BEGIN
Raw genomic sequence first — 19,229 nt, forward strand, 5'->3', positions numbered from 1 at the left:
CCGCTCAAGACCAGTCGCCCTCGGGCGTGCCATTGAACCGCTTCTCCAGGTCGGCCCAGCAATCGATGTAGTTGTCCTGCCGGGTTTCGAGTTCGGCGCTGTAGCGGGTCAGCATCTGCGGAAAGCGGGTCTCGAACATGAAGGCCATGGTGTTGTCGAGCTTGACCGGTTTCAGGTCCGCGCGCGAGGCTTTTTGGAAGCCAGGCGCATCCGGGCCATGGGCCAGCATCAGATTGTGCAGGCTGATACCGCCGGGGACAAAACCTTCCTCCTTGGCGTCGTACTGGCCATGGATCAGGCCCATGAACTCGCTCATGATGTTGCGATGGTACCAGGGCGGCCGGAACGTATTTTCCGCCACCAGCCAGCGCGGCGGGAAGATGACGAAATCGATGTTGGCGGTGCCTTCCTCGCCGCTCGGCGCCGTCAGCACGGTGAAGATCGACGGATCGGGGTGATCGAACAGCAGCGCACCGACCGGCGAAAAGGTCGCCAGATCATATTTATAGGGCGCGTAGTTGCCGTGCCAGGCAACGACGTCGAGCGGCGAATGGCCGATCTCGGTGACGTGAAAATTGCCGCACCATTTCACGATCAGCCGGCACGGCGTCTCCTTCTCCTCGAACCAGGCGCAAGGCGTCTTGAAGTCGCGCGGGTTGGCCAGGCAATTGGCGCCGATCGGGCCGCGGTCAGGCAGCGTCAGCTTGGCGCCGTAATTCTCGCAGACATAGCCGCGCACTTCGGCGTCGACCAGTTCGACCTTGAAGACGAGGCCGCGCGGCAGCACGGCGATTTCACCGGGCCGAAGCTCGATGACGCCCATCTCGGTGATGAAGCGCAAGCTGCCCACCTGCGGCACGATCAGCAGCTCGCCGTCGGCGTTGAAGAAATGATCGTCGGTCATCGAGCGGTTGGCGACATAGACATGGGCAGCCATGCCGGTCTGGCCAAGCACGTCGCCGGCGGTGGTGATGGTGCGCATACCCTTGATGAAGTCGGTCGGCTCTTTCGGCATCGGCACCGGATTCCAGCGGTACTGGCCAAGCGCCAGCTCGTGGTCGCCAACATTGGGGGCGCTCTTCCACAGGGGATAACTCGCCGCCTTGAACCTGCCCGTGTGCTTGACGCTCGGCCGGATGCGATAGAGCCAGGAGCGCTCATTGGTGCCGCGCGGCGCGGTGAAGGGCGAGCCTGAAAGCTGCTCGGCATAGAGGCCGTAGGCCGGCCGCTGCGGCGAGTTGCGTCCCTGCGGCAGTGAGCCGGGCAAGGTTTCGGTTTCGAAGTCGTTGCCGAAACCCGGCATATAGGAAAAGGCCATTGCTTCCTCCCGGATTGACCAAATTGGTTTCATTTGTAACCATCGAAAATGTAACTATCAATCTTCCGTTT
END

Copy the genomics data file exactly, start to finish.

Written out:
Raw genomic sequence first — 19,229 nt, forward strand, 5'->3', positions numbered from 1 at the left:
CCGCTCAAGACCAGTCGCCCTCGGGCGTGCCATTGAACCGCTTCTCCAGGTCGGCCCAGCAATCGATGTAGTTGTCCTGCCGGGTTTCGAGTTCGGCGCTGTAGCGGGTCAGCATCTGCGGAAAGCGGGTCTCGAACATGAAGGCCATGGTGTTGTCGAGCTTGACCGGTTTCAGGTCCGCGCGCGAGGCTTTTTGGAAGCCAGGCGCATCCGGGCCATGGGCCAGCATCAGATTGTGCAGGCTGATACCGCCGGGGACAAAACCTTCCTCCTTGGCGTCGTACTGGCCATGGATCAGGCCCATGAACTCGCTCATGATGTTGCGATGGTACCAGGGCGGCCGGAACGTATTTTCCGCCACCAGCCAGCGCGGCGGGAAGATGACGAAATCGATGTTGGCGGTGCCTTCCTCGCCGCTCGGCGCCGTCAGCACGGTGAAGATCGACGGATCGGGGTGATCGAACAGCAGCGCACCGACCGGCGAAAAGGTCGCCAGATCATATTTATAGGGCGCGTAGTTGCCGTGCCAGGCAACGACGTCGAGCGGCGAATGGCCGATCTCGGTGACGTGAAAATTGCCGCACCATTTCACGATCAGCCGGCACGGCGTCTCCTTCTCCTCGAACCAGGCGCAAGGCGTCTTGAAGTCGCGCGGGTTGGCCAGGCAATTGGCGCCGATCGGGCCGCGGTCAGGCAGCGTCAGCTTGGCGCCGTAATTCTCGCAGACATAGCCGCGCACTTCGGCGTCGACCAGTTCGACCTTGAAGACGAGGCCGCGCGGCAGCACGGCGATTTCACCGGGCCGAAGCTCGATGACGCCCATCTCGGTGATGAAGCGCAAGCTGCCCACCTGCGGCACGATCAGCAGCTCGCCGTCGGCGTTGAAGAAATGATCGTCGGTCATCGAGCGGTTGGCGACATAGACATGGGCAGCCATGCCGGTCTGGCCAAGCACGTCGCCGGCGGTGGTGATGGTGCGCATACCCTTGATGAAGTCGGTCGGCTCTTTCGGCATCGGCACCGGATTCCAGCGGTACTGGCCAAGCGCCAGCTCGTGGTCGCCAACATTGGGGGCGCTCTTCCACAGGGGATAACTCGCCGCCTTGAACCTGCCCGTGTGCTTGACGCTCGGCCGGATGCGATAGAGCCAGGAGCGCTCATTGGTGCCGCGCGGCGCGGTGAAGGGCGAGCCTGAAAGCTGCTCGGCATAGAGGCCGTAGGCCGGCCGCTGCGGCGAGTTGCGTCCCTGCGGCAGTGAGCCGGGCAAGGTTTCGGTTTCGAAGTCGTTGCCGAAACCCGGCATATAGGAAAAGGCCATTGCTTCCTCCCGGATTGACCAAATTGGTTTCATTTGTAACCATCGAAAATGTAACTATCAATCTTCCGTTT